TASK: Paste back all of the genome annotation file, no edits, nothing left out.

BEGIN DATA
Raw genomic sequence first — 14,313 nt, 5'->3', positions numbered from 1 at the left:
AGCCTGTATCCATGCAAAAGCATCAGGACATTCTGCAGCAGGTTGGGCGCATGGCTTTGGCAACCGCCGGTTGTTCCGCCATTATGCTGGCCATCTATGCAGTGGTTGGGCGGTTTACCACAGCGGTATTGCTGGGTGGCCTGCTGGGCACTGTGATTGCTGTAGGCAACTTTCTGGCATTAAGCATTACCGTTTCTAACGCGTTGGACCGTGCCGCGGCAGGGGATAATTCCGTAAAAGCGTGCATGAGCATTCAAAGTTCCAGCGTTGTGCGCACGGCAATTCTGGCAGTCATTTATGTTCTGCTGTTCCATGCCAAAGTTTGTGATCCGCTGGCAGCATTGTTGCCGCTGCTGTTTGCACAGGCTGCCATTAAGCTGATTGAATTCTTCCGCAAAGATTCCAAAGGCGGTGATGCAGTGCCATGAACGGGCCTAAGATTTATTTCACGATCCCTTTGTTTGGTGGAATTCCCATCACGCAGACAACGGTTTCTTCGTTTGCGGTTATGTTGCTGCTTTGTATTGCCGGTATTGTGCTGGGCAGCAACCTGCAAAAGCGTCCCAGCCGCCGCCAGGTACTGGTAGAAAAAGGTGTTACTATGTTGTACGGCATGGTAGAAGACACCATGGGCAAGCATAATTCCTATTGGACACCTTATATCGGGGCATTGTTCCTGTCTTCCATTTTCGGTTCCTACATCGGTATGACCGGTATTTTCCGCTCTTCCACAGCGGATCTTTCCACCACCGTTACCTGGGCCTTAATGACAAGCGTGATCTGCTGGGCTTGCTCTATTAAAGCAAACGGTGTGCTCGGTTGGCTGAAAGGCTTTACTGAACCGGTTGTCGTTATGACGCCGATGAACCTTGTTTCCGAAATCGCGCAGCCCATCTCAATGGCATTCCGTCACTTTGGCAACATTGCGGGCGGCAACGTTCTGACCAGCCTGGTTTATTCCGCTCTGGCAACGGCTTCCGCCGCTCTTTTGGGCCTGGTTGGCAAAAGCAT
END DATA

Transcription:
Raw genomic sequence first — 14,313 nt, 5'->3', positions numbered from 1 at the left:
AGCCTGTATCCATGCAAAAGCATCAGGACATTCTGCAGCAGGTTGGGCGCATGGCTTTGGCAACCGCCGGTTGTTCCGCCATTATGCTGGCCATCTATGCAGTGGTTGGGCGGTTTACCACAGCGGTATTGCTGGGTGGCCTGCTGGGCACTGTGATTGCTGTAGGCAACTTTCTGGCATTAAGCATTACCGTTTCTAACGCGTTGGACCGTGCCGCGGCAGGGGATAATTCCGTAAAAGCGTGCATGAGCATTCAAAGTTCCAGCGTTGTGCGCACGGCAATTCTGGCAGTCATTTATGTTCTGCTGTTCCATGCCAAAGTTTGTGATCCGCTGGCAGCATTGTTGCCGCTGCTGTTTGCACAGGCTGCCATTAAGCTGATTGAATTCTTCCGCAAAGATTCCAAAGGCGGTGATGCAGTGCCATGAACGGGCCTAAGATTTATTTCACGATCCCTTTGTTTGGTGGAATTCCCATCACGCAGACAACGGTTTCTTCGTTTGCGGTTATGTTGCTGCTTTGTATTGCCGGTATTGTGCTGGGCAGCAACCTGCAAAAGCGTCCCAGCCGCCGCCAGGTACTGGTAGAAAAAGGTGTTACTATGTTGTACGGCATGGTAGAAGACACCATGGGCAAGCATAATTCCTATTGGACACCTTATATCGGGGCATTGTTCCTGTCTTCCATTTTCGGTTCCTACATCGGTATGACCGGTATTTTCCGCTCTTCCACAGCGGATCTTTCCACCACCGTTACCTGGGCCTTAATGACAAGCGTGATCTGCTGGGCTTGCTCTATTAAAGCAAACGGTGTGCTCGGTTGGCTGAAAGGCTTTACTGAACCGGTTGTCGTTATGACGCCGATGAACCTTGTTTCCGAAATCGCGCAGCCCATCTCAATGGCATTCCGTCACTTTGGCAACATTGCGGGCGGCAACGTTCTGACCAGCCTGGTTTATTCCGCTCTGGCAACGGCTTCCGCCGCTCTTTTGGGCCTGGTTGGCAAAAGCAT